'Heads not hearts'
In an interview with Britain's New Statesman magazine, Ed Balls, the schools secretary and one of Brown's closest allies, said: "I always want the Labour candidate to win.
"But I recognise there's an issue in places like ... where my family live, where a [Liberal Democrat candidate] is fighting the Tories [Conservatives], who are in second place. And I want to keep the Tories out."
In seats where the Conservatives and Labour were fighting close-run battles, Balls said Liberal Democrat supporters should "bite their lip" and vote Labour.
Peter Hain, another cabinet minister, dropped a similar hint when he told the UK's Independent newspaper that people should "vote with their heads, not their hearts".
"I support every Labour candidate and the Liberal Democrat leadership supports every Liberal Democrat candidate," he said.
"But voters are intelligent and they know what the real fight is in their own constituency. They will draw their own conclusions."
Alan Fisher, Al Jazeera's correspondent in London, said the politicians were hoping to shut the Conservatives out of power.
"This has been taken on because Labour realise they are not going to repeat the success they've had in the last three general elections, where they've won an overall majority," he said.
"They now know that if they've any chance of staying in power their best hope is an alliance with the Liberal Democrats and that is why they're looking at tactical voting."
However Gordon Brown has dismissed the suggestion of tactical voting, telling a television station his advice was to "vote Labour".
Labour, fighting to be re-elected to a historic fourth term after 13 years in office, trails several points behind the Conservatives.
The latest opinion polls showed Brown's party in second place, just ahead of the Liberal Democrats.
|The Financial Times is supporting Cameron's party for the first time since 1987 [AFP]
The call for tactical voting came as the the Financial Times announced it was supporting the Conservatives for the first time since 1987.
The British newspaper said Labour needed "a spell in opposition to rejuvenate itself".
In an editorial, the paper said that Cameron's party was "not a perfect fit, but their instincts are sound".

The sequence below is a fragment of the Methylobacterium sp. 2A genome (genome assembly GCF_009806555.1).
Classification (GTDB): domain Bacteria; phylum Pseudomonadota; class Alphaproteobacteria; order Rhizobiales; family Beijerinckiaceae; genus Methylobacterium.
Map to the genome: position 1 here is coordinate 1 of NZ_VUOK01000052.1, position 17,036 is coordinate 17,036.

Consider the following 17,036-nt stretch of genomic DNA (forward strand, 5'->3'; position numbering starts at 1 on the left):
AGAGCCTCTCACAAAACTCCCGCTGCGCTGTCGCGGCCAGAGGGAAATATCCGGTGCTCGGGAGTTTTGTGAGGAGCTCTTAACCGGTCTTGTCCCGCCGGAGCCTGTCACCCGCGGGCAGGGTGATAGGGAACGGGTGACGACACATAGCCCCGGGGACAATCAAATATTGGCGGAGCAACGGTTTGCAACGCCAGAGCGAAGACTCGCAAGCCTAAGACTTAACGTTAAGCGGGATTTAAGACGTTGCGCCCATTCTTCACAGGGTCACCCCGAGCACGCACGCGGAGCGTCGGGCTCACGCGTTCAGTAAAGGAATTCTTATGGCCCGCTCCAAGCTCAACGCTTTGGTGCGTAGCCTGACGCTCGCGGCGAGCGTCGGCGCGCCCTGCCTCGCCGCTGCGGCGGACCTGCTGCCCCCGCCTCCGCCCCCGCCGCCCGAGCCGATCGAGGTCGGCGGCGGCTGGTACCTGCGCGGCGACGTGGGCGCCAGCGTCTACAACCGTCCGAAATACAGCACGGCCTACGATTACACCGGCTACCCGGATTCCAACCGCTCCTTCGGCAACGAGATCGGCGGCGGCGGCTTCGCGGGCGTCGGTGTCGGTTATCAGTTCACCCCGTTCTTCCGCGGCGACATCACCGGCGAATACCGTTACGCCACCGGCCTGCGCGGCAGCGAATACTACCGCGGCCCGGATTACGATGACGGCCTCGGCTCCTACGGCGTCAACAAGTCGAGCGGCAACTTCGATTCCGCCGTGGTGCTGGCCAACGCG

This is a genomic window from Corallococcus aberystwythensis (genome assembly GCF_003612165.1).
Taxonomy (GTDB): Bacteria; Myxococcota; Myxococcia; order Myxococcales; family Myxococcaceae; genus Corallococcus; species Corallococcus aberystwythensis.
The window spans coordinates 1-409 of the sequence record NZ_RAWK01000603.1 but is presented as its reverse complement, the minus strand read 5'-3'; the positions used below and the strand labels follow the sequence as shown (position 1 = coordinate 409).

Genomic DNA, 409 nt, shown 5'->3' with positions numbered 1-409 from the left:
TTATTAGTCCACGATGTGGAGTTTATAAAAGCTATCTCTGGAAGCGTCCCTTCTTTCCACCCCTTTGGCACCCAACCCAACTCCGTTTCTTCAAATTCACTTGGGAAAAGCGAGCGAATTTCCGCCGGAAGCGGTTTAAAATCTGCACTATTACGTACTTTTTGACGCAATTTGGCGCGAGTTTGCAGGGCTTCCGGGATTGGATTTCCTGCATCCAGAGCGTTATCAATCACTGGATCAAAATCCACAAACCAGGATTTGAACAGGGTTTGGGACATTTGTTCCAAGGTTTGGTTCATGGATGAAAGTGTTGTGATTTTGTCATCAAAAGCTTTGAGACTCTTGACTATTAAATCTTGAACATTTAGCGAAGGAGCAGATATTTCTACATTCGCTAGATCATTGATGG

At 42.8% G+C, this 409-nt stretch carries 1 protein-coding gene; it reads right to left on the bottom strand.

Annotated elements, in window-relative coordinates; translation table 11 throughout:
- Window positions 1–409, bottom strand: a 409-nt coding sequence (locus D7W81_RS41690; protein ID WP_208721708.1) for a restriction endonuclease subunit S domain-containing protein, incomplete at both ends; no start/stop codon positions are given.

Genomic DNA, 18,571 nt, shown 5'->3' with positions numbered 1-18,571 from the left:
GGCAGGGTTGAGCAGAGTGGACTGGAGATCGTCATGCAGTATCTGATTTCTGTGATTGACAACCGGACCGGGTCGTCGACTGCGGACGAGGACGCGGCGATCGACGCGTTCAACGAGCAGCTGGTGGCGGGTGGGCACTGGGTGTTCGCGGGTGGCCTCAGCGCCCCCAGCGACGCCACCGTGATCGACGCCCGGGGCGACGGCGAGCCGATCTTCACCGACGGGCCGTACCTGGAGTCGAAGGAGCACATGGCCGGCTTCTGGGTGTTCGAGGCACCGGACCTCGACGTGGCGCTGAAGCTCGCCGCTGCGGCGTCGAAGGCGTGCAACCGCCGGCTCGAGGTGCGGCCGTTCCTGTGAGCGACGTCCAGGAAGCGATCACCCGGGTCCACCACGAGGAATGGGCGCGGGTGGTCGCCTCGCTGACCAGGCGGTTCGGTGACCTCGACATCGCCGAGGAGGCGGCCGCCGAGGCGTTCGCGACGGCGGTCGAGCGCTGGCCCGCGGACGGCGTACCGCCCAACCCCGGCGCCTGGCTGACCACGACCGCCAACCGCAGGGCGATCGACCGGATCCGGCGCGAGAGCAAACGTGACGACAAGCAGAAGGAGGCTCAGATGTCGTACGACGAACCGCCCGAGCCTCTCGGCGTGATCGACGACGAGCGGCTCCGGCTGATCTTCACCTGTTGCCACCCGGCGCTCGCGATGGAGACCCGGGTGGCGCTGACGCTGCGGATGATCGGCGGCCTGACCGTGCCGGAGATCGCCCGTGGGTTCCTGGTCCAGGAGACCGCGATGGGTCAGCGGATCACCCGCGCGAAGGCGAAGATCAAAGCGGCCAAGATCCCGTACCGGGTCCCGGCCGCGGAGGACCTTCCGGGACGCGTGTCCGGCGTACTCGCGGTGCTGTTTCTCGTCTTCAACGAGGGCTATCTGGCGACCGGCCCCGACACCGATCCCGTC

"They would create the best environment for enterprise and wealth creation."
The paper expressed some misgivings, voicing concern about the party's "reflexive hostility to Europe" and the inexperience of the Cameron team.
But it concluded: "Britain needs a stable and legitimate government to navigate its fiscal crisis and punch its weight abroad.
"On balance, the Conservative party best fits the bill."
Cameron's Conservatives received another boost when a poll suggested on Monday that the party was performing strongly enough in marginal constituencies to secure a slim overall majority, albeit of just two seats.
The Ipsos MORI survey for Thomson Reuters was the first for weeks to suggest that Cameron's party could obtain an overall majority.
But the latest polls on Tuesday followed the trend of the rest of the election campaign and showed the election producing a hung parliament, where no one party has an overall majority.
A ComRes poll, for ITV television news and the Independent put the Conservatives on 37 per cent, Labour on 29 per cent, and the Liberal Democrats on 26 per cent.
A YouGov poll for Britian's Sun newspaper had the Conservatives on 35 per cent, with Labour and the Liberal Democrats equal on 28 per cent.
Brown said on Tuesday that he would take the blame if his party fails in the election, a hint that he might step down as party leader if he loses power.
He told Britain's GMTV television that he would "take full responsibility" if his party was humbled on May 6.